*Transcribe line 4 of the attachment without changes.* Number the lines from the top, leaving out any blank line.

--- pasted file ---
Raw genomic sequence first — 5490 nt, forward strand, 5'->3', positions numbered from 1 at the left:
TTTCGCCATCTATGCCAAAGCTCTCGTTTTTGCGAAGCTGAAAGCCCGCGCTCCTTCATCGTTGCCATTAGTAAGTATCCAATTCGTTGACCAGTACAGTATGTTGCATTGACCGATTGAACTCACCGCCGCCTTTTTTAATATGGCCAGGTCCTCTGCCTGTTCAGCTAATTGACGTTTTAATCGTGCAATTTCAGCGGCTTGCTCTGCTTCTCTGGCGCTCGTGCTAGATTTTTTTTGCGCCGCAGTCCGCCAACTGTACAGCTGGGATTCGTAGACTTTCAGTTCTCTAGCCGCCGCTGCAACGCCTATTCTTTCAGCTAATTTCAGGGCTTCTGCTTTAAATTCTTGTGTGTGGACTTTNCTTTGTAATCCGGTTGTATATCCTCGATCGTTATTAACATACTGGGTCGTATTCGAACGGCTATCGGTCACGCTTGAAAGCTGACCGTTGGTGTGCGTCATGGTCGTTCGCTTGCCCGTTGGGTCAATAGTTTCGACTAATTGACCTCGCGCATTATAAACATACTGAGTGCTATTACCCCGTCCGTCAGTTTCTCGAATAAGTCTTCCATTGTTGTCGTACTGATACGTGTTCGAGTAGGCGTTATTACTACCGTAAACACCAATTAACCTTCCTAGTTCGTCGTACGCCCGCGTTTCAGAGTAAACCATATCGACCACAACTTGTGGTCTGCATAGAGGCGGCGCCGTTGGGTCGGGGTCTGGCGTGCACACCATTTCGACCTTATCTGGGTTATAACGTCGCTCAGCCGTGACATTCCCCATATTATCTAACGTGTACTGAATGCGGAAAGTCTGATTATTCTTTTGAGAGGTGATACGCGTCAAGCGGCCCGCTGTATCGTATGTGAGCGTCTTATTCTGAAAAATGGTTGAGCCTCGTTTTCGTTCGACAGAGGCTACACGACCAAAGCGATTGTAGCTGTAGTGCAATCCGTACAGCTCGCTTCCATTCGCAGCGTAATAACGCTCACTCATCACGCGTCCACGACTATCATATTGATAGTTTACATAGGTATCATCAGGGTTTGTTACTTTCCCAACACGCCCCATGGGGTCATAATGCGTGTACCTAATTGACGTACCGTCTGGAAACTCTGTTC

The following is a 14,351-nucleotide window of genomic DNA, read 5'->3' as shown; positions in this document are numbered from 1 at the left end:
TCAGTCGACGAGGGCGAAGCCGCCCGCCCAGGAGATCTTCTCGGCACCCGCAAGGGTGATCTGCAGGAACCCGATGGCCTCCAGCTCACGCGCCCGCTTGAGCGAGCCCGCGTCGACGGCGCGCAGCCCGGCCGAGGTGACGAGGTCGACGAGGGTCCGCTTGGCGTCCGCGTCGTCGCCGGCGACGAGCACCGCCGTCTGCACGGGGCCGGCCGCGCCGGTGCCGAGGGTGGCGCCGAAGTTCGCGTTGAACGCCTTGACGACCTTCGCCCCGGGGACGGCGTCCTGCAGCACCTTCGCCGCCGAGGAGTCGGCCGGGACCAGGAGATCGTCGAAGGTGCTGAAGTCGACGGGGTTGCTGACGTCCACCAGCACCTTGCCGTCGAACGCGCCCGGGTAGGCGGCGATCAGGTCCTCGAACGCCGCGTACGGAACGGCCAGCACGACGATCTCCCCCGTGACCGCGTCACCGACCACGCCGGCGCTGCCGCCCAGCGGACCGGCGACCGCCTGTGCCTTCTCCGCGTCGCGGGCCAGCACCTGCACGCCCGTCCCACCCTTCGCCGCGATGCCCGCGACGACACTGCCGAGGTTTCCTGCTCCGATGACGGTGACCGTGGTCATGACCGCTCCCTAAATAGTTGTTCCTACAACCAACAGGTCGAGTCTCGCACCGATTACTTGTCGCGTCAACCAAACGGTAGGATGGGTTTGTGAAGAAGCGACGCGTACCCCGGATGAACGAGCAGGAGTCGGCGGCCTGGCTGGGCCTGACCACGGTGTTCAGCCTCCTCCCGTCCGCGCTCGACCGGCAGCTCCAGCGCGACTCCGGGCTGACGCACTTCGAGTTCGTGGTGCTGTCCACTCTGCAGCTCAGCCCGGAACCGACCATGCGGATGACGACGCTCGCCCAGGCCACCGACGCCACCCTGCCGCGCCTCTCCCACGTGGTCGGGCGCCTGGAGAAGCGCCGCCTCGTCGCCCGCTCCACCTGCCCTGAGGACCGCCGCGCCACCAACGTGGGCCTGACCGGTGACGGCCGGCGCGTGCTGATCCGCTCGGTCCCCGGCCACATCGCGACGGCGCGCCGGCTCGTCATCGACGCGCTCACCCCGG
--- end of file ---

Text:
TCAGTCGACGAGGGCGAAGCCGCCCGCCCAGGAGATCTTCTCGGCACCCGCAAGGGTGATCTGCAGGAACCCGATGGCCTCCAGCTCACGCGCCCGCTTGAGCGAGCCCGCGTCGACGGCGCGCAGCCCGGCCGAGGTGACGAGGTCGACGAGGGTCCGCTTGGCGTCCGCGTCGTCGCCGGCGACGAGCACCGCCGTCTGCACGGGGCCGGCCGCGCCGGTGCCGAGGGTGGCGCCGAAGTTCGCGTTGAACGCCTTGACGACCTTCGCCCCGGGGACGGCGTCCTGCAGCACCTTCGCCGCCGAGGAGTCGGCCGGGACCAGGAGATCGTCGAAGGTGCTGAAGTCGACGGGGTTGCTGACGTCCACCAGCACCTTGCCGTCGAACGCGCCCGGGTAGGCGGCGATCAGGTCCTCGAACGCCGCGTACGGAACGGCCAGCACGACGATCTCCCCCGTGACCGCGTCACCGACCACGCCGGCGCTGCCGCCCAGCGGACCGGCGACCGCCTGTGCCTTCTCCGCGTCGCGGGCCAGCACCTGCACGCCCGTCCCACCCTTCGCCGCGATGCCCGCGACGACACTGCCGAGGTTTCCTGCTCCGATGACGGTGACCGTGGTCATGACCGCTCCCTAAATAGTTGTTCCTACAACCAACAGGTCGAGTCTCGCACCGATTACTTGTCGCGTCAACCAAACGGTAGGATGGGTTTGTGAAGAAGCGACGCGTACCCCGGATGAACGAGCAGGAGTCGGCGGCCTGGCTGGGCCTGACCACGGTGTTCAGCCTCCTCCCGTCCGCGCTCGACCGGCAGCTCCAGCGCGACTCCGGGCTGACGCACTTCGAGTTCGTGGTGCTGTCCACTCTGCAGCTCAGCCCGGAACCGACCATGCGGATGACGACGCTCGCCCAGGCCACCGACGCCACCCTGCCGCGCCTCTCCCACGTGGTCGGGCGCCTGGAGAAGCGCCGCCTCGTCGCCCGCTCCACCTGCCCTGAGGACCGCCGCGCCACCAACGTGGGCCTGACCGGTGACGGCCGGCGCGTGCTGATCCGCTCGGTCCCCGGCCACATCGCGACGGCGCGCCGGCTCGTCATCGACGCGCTCACCCCGG